How to Be Visible When You’re Working Virtually


Working virtually has a number of advantages for both the company and the employee, the first and most important creating more engaged workers. But it’s not without its challenges for both sides. 

Remote offices have perks, but require diligence to maintain visibility.

For the Virtual worker in a remote office, a lack of facetime can mean out of sight, out of mind. And that’s not good for a career. Here are some tips on how remote workers can ensure their lack of an physical presence doesn’t make them invisible.

1. Jump In, Ease Out: Remote workers skip the commute and parking hassles. That means they can often be ready and focused to work earlier then office-bound colleagues and finish up details later without stressing to beat rush hour.
Action: Log in early with relevant questions or responses to start the day. Or share something interesting that you’ve found that might inspire someone else. Use the ending part of the day to plan your next day’s activities.

2. Maximize Focused Time: Most remote job roles require blocks of times that are uninterrupted by needless meetings, office chatter, and other interruptions. Diligent remote workers can tackle set time to delve into deep problems and ask for input when they need it.
Action: Use your calendar to block time appropriately, with visibility for the rest of the team, but ensure that you’re not excluded from necessary meetings.

3. Use the Technology: Many offices struggle to know what anyone is doing on a daily basis when colleagues are in the office. When associates are out of the office, it’s even worse. Don’t leave it in doubt or to chance.
Action: Communicate through channels the team uses, and acknowledge even the less important conversations that inevitably happen. Even though avoiding the extraneous chatter is one of the benefits of working remote, don’t ignore it completely. Participating keeps you present and in the loop office loop.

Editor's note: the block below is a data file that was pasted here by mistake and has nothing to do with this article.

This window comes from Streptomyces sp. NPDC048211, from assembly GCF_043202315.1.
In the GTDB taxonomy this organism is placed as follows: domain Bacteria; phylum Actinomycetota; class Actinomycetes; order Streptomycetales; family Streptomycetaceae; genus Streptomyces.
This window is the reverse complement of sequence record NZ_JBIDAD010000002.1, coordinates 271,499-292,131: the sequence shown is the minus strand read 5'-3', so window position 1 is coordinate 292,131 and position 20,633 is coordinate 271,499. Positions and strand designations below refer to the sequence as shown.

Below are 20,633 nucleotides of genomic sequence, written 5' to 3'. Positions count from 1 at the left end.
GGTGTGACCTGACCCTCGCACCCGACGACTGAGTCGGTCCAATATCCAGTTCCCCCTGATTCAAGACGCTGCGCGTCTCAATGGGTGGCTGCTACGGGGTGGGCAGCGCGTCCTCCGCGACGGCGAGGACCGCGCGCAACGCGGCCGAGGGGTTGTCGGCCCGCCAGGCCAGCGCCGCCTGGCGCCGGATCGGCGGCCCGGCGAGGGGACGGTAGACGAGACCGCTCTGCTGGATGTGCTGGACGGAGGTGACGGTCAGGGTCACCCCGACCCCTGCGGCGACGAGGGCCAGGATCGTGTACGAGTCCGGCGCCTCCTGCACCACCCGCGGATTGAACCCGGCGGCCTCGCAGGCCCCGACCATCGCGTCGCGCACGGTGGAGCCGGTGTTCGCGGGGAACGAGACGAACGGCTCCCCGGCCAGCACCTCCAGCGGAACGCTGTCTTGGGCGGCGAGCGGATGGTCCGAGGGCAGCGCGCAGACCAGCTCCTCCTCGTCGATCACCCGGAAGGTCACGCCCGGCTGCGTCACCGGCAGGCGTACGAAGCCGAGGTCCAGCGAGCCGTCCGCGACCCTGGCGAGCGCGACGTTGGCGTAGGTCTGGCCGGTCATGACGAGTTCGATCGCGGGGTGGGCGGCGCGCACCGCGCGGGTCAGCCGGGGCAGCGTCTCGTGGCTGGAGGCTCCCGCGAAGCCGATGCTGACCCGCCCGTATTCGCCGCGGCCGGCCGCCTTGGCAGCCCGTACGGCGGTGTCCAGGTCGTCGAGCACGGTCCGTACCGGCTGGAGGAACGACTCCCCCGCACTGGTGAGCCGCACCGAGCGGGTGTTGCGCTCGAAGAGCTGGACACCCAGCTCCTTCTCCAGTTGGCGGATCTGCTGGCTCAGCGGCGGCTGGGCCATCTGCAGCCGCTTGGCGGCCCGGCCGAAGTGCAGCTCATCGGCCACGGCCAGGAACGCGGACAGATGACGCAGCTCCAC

4. Set the Agenda: Just because you’re not on site doesn’t mean that you don’t have goals and things to accomplish. But you have to tell them. Being remote doesn’t mean that you can’t meet—the best companies do it and you can too. There’s a variety of technologies available that make meeting anywhere possible.
Action: Create the meeting, invite the team, and run the agenda. Being remote is not an excuse to not be proactive. Be diligent with recording what transpires so that you can refer to it later.

5. Nurture Personal Connections: All work is personal, and in many ways being remote enables even stronger connections. Communication can occur at a variety of paces that fit any number of parties and their time frames.
Action: Again, use technology to stay in touch with current and past colleagues. Sharing useful or interesting items will help you stay engaged and the lucky recipients as well.

6. Be Present: When you’re in meetings virtually, contribute. That’s why you were invited. It’s not enough to log in, put the microphone on mute and carry on as if you’re not there.
Action: Plan for the meeting, have questions, and actively listen. Take notes. Follow up afterward to make sure action items are clear. In other words, treat it like a meeting on site, because the remote you is “on your site.” It’s also a great idea to check-in and ask how you can help when you have openings on your calendar.

7. Facetime: When you do have a face-to-face meeting or are on site maximize your time to make an impression and build your value.
Action: Make a list of what you’re working on, what’s going well and where you could use assistance or feedback. Schedule quick meetings—even just coffee—in accordance with your needs. Need approval? Schedule the higher-ups first. Need validation? Check-in with your peers.

A Virtual World of Opportunity

Working remote allows employers to hire the best talent wherever they are and workers to contribute in ways they never imagined. It has proven to lead to great business results and improved work-life balance. It takes diligence and dedication to make it worthwhile for both parties, with a lot of it falling on the remote worker to make sure that they and their contributions are seen.


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